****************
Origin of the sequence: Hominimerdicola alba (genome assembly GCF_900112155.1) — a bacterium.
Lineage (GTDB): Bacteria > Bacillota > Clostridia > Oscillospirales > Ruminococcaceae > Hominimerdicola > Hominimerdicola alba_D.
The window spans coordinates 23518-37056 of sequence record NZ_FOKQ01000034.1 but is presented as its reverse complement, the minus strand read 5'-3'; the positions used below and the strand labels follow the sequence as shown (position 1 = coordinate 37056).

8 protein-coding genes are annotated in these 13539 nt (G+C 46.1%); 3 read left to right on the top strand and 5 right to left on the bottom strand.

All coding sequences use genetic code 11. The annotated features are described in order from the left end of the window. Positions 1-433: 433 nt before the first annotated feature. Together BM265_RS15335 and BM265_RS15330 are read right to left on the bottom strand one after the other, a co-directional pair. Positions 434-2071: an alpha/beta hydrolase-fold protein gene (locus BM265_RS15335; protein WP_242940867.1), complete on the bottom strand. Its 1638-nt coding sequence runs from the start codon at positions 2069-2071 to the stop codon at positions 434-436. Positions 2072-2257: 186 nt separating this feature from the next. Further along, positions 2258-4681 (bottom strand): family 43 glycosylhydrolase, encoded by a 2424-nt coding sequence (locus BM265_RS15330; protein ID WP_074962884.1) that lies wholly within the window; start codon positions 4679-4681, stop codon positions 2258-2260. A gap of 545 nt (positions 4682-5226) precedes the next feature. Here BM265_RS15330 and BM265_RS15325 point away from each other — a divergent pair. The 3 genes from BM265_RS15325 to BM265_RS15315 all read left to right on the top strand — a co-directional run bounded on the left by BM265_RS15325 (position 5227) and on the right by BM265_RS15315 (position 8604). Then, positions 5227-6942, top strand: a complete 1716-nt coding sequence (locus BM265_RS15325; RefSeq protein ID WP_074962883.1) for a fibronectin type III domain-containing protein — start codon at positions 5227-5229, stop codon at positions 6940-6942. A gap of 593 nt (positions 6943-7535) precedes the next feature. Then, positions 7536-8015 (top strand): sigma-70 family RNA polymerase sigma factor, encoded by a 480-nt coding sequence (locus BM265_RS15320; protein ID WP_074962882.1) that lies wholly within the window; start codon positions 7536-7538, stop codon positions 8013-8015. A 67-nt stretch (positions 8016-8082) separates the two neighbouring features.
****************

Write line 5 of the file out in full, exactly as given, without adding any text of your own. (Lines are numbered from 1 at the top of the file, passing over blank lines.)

All coding sequences use genetic code 11. The annotated features are described in order from the left end of the window. Positions 1-433: 433 nt before the first annotated feature. Together BM265_RS15335 and BM265_RS15330 are read right to left on the bottom strand one after the other, a co-directional pair. Positions 434-2071: an alpha/beta hydrolase-fold protein gene (locus BM265_RS15335; protein WP_242940867.1), complete on the bottom strand. Its 1638-nt coding sequence runs from the start codon at positions 2069-2071 to the stop codon at positions 434-436. Positions 2072-2257: 186 nt separating this feature from the next. Further along, positions 2258-4681 (bottom strand): family 43 glycosylhydrolase, encoded by a 2424-nt coding sequence (locus BM265_RS15330; protein ID WP_074962884.1) that lies wholly within the window; start codon positions 4679-4681, stop codon positions 2258-2260. A gap of 545 nt (positions 4682-5226) precedes the next feature. Here BM265_RS15330 and BM265_RS15325 point away from each other — a divergent pair. The 3 genes from BM265_RS15325 to BM265_RS15315 all read left to right on the top strand — a co-directional run bounded on the left by BM265_RS15325 (position 5227) and on the right by BM265_RS15315 (position 8604). Then, positions 5227-6942, top strand: a complete 1716-nt coding sequence (locus BM265_RS15325; RefSeq protein ID WP_074962883.1) for a fibronectin type III domain-containing protein — start codon at positions 5227-5229, stop codon at positions 6940-6942. A gap of 593 nt (positions 6943-7535) precedes the next feature. Then, positions 7536-8015 (top strand): sigma-70 family RNA polymerase sigma factor, encoded by a 480-nt coding sequence (locus BM265_RS15320; protein ID WP_074962882.1) that lies wholly within the window; start codon positions 7536-7538, stop codon positions 8013-8015. A 67-nt stretch (positions 8016-8082) separates the two neighbouring features.